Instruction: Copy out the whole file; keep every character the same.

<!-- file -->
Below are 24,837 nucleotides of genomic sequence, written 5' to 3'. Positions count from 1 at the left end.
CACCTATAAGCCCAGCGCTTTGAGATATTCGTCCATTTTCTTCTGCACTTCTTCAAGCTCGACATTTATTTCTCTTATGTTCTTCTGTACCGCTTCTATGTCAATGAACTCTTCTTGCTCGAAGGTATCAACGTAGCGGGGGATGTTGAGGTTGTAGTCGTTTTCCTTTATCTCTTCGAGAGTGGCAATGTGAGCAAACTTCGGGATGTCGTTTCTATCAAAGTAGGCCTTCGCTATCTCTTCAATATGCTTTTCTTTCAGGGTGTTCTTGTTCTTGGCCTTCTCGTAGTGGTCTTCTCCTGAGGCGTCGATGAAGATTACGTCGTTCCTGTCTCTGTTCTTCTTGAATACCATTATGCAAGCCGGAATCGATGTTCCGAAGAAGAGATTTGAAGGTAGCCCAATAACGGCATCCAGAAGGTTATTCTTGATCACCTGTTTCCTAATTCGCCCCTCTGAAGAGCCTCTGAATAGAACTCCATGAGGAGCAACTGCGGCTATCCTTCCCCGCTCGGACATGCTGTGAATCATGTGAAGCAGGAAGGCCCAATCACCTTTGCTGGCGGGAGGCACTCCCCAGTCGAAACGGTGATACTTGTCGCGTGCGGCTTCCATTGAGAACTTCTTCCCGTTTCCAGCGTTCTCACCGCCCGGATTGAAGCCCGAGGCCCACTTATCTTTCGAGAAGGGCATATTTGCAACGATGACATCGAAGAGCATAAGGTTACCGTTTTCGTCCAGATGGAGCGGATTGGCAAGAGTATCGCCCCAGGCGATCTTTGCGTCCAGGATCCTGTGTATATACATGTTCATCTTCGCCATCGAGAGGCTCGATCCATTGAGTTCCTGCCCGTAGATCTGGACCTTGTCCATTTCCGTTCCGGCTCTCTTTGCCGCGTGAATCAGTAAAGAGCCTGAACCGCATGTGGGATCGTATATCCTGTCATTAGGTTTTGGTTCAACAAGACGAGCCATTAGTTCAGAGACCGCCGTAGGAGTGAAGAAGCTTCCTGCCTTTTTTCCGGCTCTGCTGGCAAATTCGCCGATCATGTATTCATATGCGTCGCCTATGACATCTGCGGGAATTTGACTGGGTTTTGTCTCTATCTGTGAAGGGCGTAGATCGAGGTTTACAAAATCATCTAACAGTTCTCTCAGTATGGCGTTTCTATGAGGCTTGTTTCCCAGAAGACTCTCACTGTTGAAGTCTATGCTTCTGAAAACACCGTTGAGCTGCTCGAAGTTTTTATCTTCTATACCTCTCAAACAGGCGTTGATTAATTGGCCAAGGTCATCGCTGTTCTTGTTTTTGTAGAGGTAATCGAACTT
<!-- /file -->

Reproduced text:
Below are 24,837 nucleotides of genomic sequence, written 5' to 3'. Positions count from 1 at the left end.
CACCTATAAGCCCAGCGCTTTGAGATATTCGTCCATTTTCTTCTGCACTTCTTCAAGCTCGACATTTATTTCTCTTATGTTCTTCTGTACCGCTTCTATGTCAATGAACTCTTCTTGCTCGAAGGTATCAACGTAGCGGGGGATGTTGAGGTTGTAGTCGTTTTCCTTTATCTCTTCGAGAGTGGCAATGTGAGCAAACTTCGGGATGTCGTTTCTATCAAAGTAGGCCTTCGCTATCTCTTCAATATGCTTTTCTTTCAGGGTGTTCTTGTTCTTGGCCTTCTCGTAGTGGTCTTCTCCTGAGGCGTCGATGAAGATTACGTCGTTCCTGTCTCTGTTCTTCTTGAATACCATTATGCAAGCCGGAATCGATGTTCCGAAGAAGAGATTTGAAGGTAGCCCAATAACGGCATCCAGAAGGTTATTCTTGATCACCTGTTTCCTAATTCGCCCCTCTGAAGAGCCTCTGAATAGAACTCCATGAGGAGCAACTGCGGCTATCCTTCCCCGCTCGGACATGCTGTGAATCATGTGAAGCAGGAAGGCCCAATCACCTTTGCTGGCGGGAGGCACTCCCCAGTCGAAACGGTGATACTTGTCGCGTGCGGCTTCCATTGAGAACTTCTTCCCGTTTCCAGCGTTCTCACCGCCCGGATTGAAGCCCGAGGCCCACTTATCTTTCGAGAAGGGCATATTTGCAACGATGACATCGAAGAGCATAAGGTTACCGTTTTCGTCCAGATGGAGCGGATTGGCAAGAGTATCGCCCCAGGCGATCTTTGCGTCCAGGATCCTGTGTATATACATGTTCATCTTCGCCATCGAGAGGCTCGATCCATTGAGTTCCTGCCCGTAGATCTGGACCTTGTCCATTTCCGTTCCGGCTCTCTTTGCCGCGTGAATCAGTAAAGAGCCTGAACCGCATGTGGGATCGTATATCCTGTCATTAGGTTTTGGTTCAACAAGACGAGCCATTAGTTCAGAGACCGCCGTAGGAGTGAAGAAGCTTCCTGCCTTTTTTCCGGCTCTGCTGGCAAATTCGCCGATCATGTATTCATATGCGTCGCCTATGACATCTGCGGGAATTTGACTGGGTTTTGTCTCTATCTGTGAAGGGCGTAGATCGAGGTTTACAAAATCATCTAACAGTTCTCTCAGTATGGCGTTTCTATGAGGCTTGTTTCCCAGAAGACTCTCACTGTTGAAGTCTATGCTTCTGAAAACACCGTTGAGCTGCTCGAAGTTTTTATCTTCTATACCTCTCAAACAGGCGTTGATTAATTGGCCAAGGTCATCGCTGTTCTTGTTTTTGTAGAGGTAATCGAACTT